Claim for the Failure to Treat Post-Surgery Complications Resolved Out of Court

A family is to receive a six-figure settlement of compensation in resolution of its claim for the failure to treat post-surgery complications.

On 28th April 2009, Tracy Hall (38) from Castleford in West Yorkshire underwent elective surgery for the reversal of a stoma at Pinderfields Hospital in Wakefield. The surgery lasted nine hours, after which Tracy – who was diagnosed with Crohn´s disease in 1996 – suffered complications including internal bleeding and an infection.

Tracy´s wound opened several times and had to be washed out to prevent further infections, but her condition continued to deteriorate. On 4th May doctors noticed a significant amount of blood in her stoma bag. She was returned to theatre, where it was discovered that an artery had been cut and her abdominal wall had burst.

Following further surgery, Tracy – who had suffered with abdominal pain and lost nearly three stone in weight in the months prior to the surgery – was transferred to the hospital´s High Dependency Unit, where she was sedated and put on a life support machine. Tragically she died eight days later from multiple organ failure caused by sepsis.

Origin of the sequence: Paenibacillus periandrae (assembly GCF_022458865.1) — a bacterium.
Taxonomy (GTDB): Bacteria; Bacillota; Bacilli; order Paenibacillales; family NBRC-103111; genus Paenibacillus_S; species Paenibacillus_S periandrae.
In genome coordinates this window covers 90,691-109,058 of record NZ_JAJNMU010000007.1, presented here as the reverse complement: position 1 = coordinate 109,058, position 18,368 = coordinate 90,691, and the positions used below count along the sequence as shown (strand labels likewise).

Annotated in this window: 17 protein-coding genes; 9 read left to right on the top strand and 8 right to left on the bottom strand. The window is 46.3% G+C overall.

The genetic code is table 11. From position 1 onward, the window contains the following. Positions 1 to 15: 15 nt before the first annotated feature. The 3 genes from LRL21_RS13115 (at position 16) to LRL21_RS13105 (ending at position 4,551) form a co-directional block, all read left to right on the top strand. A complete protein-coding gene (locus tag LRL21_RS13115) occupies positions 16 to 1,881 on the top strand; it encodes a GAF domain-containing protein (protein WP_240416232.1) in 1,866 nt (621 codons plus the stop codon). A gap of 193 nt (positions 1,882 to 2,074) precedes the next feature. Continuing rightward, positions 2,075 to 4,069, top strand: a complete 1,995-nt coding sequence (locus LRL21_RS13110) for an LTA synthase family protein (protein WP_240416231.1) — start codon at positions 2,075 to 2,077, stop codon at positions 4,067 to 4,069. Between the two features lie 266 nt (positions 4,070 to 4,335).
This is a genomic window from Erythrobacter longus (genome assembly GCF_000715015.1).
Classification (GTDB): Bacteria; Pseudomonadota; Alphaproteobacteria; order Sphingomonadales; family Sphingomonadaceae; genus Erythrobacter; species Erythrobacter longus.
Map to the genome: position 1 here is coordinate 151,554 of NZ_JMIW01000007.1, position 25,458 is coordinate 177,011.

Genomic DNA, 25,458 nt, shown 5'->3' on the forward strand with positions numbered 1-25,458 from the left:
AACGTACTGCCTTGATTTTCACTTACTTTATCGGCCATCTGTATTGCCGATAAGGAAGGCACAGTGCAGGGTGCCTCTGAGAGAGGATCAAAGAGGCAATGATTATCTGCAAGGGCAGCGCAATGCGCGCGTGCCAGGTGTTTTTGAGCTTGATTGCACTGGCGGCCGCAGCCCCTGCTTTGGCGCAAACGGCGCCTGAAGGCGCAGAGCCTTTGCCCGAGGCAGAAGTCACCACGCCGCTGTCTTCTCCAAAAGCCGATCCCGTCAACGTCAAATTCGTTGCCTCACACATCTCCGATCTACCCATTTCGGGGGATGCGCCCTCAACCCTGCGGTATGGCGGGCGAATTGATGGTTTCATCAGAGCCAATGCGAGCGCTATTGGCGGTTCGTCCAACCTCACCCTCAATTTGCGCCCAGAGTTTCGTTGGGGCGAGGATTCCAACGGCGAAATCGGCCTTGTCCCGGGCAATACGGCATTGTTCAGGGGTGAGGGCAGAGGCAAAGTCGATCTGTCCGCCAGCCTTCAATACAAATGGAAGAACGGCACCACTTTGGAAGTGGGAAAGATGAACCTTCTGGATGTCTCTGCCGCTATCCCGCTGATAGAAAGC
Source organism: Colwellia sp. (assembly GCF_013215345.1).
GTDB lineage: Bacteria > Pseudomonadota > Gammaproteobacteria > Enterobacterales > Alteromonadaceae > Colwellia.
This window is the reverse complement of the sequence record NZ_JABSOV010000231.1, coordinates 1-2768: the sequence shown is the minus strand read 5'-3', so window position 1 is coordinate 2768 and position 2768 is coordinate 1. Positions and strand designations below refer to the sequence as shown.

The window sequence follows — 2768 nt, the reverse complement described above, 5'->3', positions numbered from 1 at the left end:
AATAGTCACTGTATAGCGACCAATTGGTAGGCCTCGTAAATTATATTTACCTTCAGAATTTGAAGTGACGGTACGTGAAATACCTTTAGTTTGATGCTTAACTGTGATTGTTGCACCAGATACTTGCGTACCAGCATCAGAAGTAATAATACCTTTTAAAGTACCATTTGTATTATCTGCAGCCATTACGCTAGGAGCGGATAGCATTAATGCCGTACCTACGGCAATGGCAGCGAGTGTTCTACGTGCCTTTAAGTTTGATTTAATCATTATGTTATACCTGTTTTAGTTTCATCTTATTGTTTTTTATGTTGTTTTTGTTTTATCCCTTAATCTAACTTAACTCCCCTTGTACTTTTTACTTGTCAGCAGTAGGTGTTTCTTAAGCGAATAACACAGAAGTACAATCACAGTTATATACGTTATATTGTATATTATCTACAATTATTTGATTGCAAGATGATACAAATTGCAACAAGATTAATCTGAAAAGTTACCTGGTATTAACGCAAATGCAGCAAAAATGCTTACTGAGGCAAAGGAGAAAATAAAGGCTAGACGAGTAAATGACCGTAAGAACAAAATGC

Tracy´s husband instructed medical negligence solicitors to investigate the level of care his wife had received, and subsequently made a claim for the failure to treat post-surgery complications against the Mid Yorkshire Hospitals NHS Trust when it was discovered that there had be a delay in identifying and treating the complications.

It was also admitted by the NHS Trust that the surgery should have been delayed because Tracy´s Crohn´s disease was particularly active at the time. Tracy´s husband and the Mid Yorkshire Hospitals NHS Trust agreed on a six-figure settlement of the claim for the failure to treat post-surgery complications, after which Tracy´s mother, Carol, said:

“We have been completely heartbroken since losing Tracy – it was incredibly difficult for the whole family to see her suffer like she did and deteriorate so quickly in front of our eyes. We never imagined that just two weeks after surgery she would no longer be with us. I just hope that this doesn’t happen to any other families and that the NHS Trust learns from its mistakes.”